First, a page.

In Writing

I was twelve years old the first time I got groped. If you’re a regular reader, you’ve read this story before, because I’ve written about it at least twice. I was walking home from grammar school in my Catholic schoolgirl uniform – I still remember the exact spot – when a guy just walked up behind me and put his hand so far between my butt cheeks he grazed my vagina (I suppose you could say he “grabbed me by the pussy”). I was shocked and taken completely off guard. At first, I was more surprised that this was anatomically possible than anything. (I didn’t realize you could get to one from the other, since one was in the front, and the other in the back). Then, I got mad. I wailed on him with my schoolbag and he scurried away.

I’ve written about it and have told this story several times because it was a seminal moment in my development as a female. Sure, I knew about sex, although I hadn’t even kissed a boy yet. (I’d first heard the description on the playground in the 4th grade and had suspected the boys had been making it up to gross me out). And I guess I must have had a consciousness of what rape was, although I’m pretty sure my concept would have included a knife and a dark alley. But I had never before been introduced to the fact that to be female means to be sexual prey, and that you can feel violated and shocked by things other than a penis being thrust into you against your will. I didn’t understand what sexual assault really was. I wouldn’t come to realize that had been a sexual assault for many years.

It was the first time, but it wasn’t the last time. One day – I would have been a freshman in high school at this point, in a different Catholic school uniform – I went into the candy store where I normally went with my friends after school every day, but for some reason, on this day I went in alone. The friendly man behind the register – the one who offered us free candy and made jokes with us, the kindly, seemingly innocuous one – cornered me and tried to hug me. He touched my breast. For years, I didn’t tell anyone what happened – I was surprised and ashamed, wondering what I’d done to invite that – and I never went in there alone again. When my friends insisted on going in, I stood tensely, feeling his eyes burning into me. It was only years later when another friend told me he had done the same to her. This is how silence helps predators. And, still, it never occurred to either of us to report him.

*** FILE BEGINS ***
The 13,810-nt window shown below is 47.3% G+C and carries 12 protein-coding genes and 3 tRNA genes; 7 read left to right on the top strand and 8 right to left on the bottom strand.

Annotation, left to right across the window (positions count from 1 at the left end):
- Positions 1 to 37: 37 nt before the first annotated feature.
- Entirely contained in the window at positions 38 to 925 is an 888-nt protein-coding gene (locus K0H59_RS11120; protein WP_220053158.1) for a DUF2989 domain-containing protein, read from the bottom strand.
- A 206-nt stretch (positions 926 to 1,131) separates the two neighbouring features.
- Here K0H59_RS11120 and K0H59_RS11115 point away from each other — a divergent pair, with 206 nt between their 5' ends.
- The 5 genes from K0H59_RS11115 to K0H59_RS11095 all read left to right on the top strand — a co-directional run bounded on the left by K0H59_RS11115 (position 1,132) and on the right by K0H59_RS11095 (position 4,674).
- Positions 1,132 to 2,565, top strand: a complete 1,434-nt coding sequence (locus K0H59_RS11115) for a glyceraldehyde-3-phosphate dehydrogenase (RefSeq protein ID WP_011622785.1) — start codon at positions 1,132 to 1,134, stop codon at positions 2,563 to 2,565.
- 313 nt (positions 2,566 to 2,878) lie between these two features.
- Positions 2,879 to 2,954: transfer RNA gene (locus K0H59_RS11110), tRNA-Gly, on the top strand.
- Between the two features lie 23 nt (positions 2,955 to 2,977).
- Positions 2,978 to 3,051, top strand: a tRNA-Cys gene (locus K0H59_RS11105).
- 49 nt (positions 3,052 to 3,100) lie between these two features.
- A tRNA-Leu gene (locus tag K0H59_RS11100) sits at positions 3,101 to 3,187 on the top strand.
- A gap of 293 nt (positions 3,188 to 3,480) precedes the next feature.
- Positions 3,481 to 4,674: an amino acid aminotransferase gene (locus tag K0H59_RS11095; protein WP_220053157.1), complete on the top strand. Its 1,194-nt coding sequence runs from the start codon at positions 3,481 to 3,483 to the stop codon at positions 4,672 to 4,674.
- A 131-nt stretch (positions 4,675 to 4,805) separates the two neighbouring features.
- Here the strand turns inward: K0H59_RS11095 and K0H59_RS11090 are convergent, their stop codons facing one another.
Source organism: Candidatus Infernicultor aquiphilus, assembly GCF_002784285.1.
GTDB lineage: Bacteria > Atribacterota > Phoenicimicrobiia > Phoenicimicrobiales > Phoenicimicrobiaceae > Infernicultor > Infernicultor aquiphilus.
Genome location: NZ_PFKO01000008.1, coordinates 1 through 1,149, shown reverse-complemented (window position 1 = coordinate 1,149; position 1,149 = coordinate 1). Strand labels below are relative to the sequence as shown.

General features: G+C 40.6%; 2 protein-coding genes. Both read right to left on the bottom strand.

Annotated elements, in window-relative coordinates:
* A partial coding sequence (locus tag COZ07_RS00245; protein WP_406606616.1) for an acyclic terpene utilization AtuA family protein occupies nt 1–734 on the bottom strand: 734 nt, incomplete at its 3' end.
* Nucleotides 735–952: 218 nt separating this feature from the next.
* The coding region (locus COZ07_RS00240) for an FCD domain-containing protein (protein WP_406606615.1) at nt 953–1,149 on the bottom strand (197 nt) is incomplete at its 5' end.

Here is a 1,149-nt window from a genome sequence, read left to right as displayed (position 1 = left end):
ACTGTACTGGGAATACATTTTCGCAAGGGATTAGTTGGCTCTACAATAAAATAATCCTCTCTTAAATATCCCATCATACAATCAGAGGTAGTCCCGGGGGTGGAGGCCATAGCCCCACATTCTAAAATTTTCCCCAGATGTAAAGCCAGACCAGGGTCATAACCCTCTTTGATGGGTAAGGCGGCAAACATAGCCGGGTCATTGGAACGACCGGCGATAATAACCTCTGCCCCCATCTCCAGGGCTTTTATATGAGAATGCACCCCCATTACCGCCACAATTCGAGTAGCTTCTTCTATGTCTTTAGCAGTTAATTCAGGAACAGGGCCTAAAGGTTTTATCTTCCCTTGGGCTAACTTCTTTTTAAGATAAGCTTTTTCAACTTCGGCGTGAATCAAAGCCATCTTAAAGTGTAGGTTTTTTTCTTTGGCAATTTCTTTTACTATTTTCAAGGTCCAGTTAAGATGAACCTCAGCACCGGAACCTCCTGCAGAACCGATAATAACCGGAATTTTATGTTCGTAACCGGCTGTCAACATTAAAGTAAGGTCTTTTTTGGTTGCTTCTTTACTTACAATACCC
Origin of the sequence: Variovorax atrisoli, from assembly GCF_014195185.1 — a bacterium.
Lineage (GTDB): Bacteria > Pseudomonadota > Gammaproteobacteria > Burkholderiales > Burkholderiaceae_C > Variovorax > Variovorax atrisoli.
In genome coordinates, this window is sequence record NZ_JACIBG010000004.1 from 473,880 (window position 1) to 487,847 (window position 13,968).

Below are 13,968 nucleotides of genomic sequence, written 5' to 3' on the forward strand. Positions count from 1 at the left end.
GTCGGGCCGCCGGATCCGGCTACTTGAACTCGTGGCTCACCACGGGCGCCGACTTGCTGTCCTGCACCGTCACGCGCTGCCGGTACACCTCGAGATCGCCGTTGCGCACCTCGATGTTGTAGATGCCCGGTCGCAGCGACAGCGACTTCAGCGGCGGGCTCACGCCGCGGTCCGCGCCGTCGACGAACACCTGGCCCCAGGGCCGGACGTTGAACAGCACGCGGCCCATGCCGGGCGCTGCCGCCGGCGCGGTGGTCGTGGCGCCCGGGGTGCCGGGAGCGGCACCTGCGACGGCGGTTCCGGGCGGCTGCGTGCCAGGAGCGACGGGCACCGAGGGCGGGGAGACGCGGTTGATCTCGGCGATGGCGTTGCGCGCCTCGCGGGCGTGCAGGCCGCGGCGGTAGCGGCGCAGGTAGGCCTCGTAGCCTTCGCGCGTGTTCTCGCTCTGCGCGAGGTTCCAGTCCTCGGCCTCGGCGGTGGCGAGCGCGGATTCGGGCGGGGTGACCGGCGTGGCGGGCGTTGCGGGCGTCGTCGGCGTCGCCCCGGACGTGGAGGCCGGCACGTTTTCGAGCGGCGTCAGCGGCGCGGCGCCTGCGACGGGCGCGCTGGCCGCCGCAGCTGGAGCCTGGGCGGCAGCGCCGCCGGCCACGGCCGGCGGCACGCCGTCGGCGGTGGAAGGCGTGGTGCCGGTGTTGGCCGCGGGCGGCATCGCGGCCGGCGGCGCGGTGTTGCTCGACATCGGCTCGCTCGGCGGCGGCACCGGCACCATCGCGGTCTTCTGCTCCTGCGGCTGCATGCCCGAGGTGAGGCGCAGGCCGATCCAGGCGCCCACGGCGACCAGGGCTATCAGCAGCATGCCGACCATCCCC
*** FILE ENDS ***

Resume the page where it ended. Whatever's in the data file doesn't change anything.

I can tell you others – the boy who grabbed my hand and put it on his private area, even though I was pushing him away, the guy at the club who grabbed me by the wrist, pulled me into him and started grinding on me, then got really angry when I walked away, screaming ugly names at me, like I owed him the right to do that by virtue of the fact that I had wanted to go out dancing with my girlfriends. I can tell you other stories too, not of being touched inappropriately, but of men telling me that whatever happened to women was our fault. Like the time when I was eighteen and discussing the Central Park jogger case with a lawyer at the firm where I was working during the day to put myself through college, and he said to me, “What was she doing out at night in Central Park?” And how he laughed at me when I argued with him that it’s not women who should have to stay home, but rapists who shouldn’t rape. The idea that we might have the right to walk safe out in the world was “naive” to him.

If you’re a woman, these stories sound familiar to you. If you’re a man, look around at the women you know and work with and love. They each have at least one of these stories to tell you. I know many of my guy friends have been expressing surprise at this this weekend. If that’s you, ask a woman you trust and she’ll tell you. It’s important that you know. The stereotype of the rapist with the knife isn’t serving you, because that’s just a tip of the iceberg to the mountain of sexual assault that women contend with on a daily basis.

In response to the release of Trump’s “locker room banter” video, in which he said that he grabbed women in a private area and “if you’re famous they just let you,” writer Kelly Oxford tweeted about her experience with sexual assault, and invited other women to tell their stories under the hashtag #notokay. 9.7 million women responded. The stories were sickeningly familiar.

Yes, this is the world we live in.

For people who laughed off Trump’s “locker room banter,” or who said he wasn’t talking about sexual assault, think for a moment about the Justice Department’s definition. “Sexual assault is any type of sexual contact or behavior that occurs without the explicit consent of the recipient.” It includes fondling. But, if you’ve never experienced this, think or how it might feel to walk through the world knowing that this is something that could happen to you. That some men – thank goodness, not the majority, but some – think that you’re a thing for them to touch because they just want to. Now ask yourself how it might feel when that “thing” mentality extends to other situations. If you’re afraid that some men think you’re just a thing to be touched, when you feel like a thing to be ogled, it feels pretty gross too. Because the problem is not the specifics, but the fact that some men think women are things, not humans with dreams and ambitions and plans. And, yes, it’s obvious that that’s what the Republican nominee thinks too.

Might it be good if we rethink our trade deals? Maybe. Is it good for one party to be in political power too long? No. Absolute power corrupts absolutely. But this is different. We are talking about the humanity of half of our population, and the fact that one of the candidates running has repeatedly shown his disdain and disrespect for us. And it is #notokay

Tell your story. Or listen to someone’s story. A culture of objectification of women hurts everyone.










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